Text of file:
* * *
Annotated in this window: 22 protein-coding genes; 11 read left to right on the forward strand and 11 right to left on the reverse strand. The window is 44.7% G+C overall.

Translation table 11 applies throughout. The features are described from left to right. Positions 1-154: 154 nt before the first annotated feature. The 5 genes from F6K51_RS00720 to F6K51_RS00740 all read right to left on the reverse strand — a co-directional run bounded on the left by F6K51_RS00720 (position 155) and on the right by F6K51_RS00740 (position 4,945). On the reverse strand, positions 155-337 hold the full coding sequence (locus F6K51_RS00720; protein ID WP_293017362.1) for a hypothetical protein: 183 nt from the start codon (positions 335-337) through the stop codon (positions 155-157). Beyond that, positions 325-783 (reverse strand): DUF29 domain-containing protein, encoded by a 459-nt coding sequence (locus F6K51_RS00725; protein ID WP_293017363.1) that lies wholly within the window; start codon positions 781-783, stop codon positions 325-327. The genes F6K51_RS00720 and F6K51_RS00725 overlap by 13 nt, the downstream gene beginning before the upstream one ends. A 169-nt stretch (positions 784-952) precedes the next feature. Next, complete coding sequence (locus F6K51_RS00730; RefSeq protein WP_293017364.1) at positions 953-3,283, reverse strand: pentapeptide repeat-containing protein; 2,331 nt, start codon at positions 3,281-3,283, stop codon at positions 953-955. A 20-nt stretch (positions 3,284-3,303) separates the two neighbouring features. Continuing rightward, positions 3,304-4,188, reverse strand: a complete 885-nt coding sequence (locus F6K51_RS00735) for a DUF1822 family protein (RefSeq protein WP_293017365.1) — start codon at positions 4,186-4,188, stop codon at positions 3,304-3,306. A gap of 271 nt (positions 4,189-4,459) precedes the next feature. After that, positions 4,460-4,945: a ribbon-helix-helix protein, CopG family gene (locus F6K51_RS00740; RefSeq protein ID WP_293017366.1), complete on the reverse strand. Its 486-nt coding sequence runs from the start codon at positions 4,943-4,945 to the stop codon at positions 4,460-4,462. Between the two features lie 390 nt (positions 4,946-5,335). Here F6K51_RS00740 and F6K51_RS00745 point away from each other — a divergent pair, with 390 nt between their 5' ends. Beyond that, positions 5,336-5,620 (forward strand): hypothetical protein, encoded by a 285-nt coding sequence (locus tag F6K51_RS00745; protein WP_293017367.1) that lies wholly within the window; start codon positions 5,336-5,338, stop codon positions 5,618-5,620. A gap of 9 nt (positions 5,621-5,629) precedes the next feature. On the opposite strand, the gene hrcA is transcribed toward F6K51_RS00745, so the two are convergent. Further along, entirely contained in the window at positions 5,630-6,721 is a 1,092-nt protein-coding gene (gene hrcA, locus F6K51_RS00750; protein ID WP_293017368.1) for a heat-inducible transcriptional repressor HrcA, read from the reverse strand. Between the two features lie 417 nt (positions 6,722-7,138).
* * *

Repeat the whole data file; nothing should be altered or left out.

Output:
Annotated in this window: 22 protein-coding genes; 11 read left to right on the forward strand and 11 right to left on the reverse strand. The window is 44.7% G+C overall.

Translation table 11 applies throughout. The features are described from left to right. Positions 1-154: 154 nt before the first annotated feature. The 5 genes from F6K51_RS00720 to F6K51_RS00740 all read right to left on the reverse strand — a co-directional run bounded on the left by F6K51_RS00720 (position 155) and on the right by F6K51_RS00740 (position 4,945). On the reverse strand, positions 155-337 hold the full coding sequence (locus F6K51_RS00720; protein ID WP_293017362.1) for a hypothetical protein: 183 nt from the start codon (positions 335-337) through the stop codon (positions 155-157). Beyond that, positions 325-783 (reverse strand): DUF29 domain-containing protein, encoded by a 459-nt coding sequence (locus F6K51_RS00725; protein ID WP_293017363.1) that lies wholly within the window; start codon positions 781-783, stop codon positions 325-327. The genes F6K51_RS00720 and F6K51_RS00725 overlap by 13 nt, the downstream gene beginning before the upstream one ends. A 169-nt stretch (positions 784-952) precedes the next feature. Next, complete coding sequence (locus F6K51_RS00730; RefSeq protein WP_293017364.1) at positions 953-3,283, reverse strand: pentapeptide repeat-containing protein; 2,331 nt, start codon at positions 3,281-3,283, stop codon at positions 953-955. A 20-nt stretch (positions 3,284-3,303) separates the two neighbouring features. Continuing rightward, positions 3,304-4,188, reverse strand: a complete 885-nt coding sequence (locus F6K51_RS00735) for a DUF1822 family protein (RefSeq protein WP_293017365.1) — start codon at positions 4,186-4,188, stop codon at positions 3,304-3,306. A gap of 271 nt (positions 4,189-4,459) precedes the next feature. After that, positions 4,460-4,945: a ribbon-helix-helix protein, CopG family gene (locus F6K51_RS00740; RefSeq protein ID WP_293017366.1), complete on the reverse strand. Its 486-nt coding sequence runs from the start codon at positions 4,943-4,945 to the stop codon at positions 4,460-4,462. Between the two features lie 390 nt (positions 4,946-5,335). Here F6K51_RS00740 and F6K51_RS00745 point away from each other — a divergent pair, with 390 nt between their 5' ends. Beyond that, positions 5,336-5,620 (forward strand): hypothetical protein, encoded by a 285-nt coding sequence (locus tag F6K51_RS00745; protein WP_293017367.1) that lies wholly within the window; start codon positions 5,336-5,338, stop codon positions 5,618-5,620. A gap of 9 nt (positions 5,621-5,629) precedes the next feature. On the opposite strand, the gene hrcA is transcribed toward F6K51_RS00745, so the two are convergent. Further along, entirely contained in the window at positions 5,630-6,721 is a 1,092-nt protein-coding gene (gene hrcA, locus F6K51_RS00750; protein ID WP_293017368.1) for a heat-inducible transcriptional repressor HrcA, read from the reverse strand. Between the two features lie 417 nt (positions 6,722-7,138).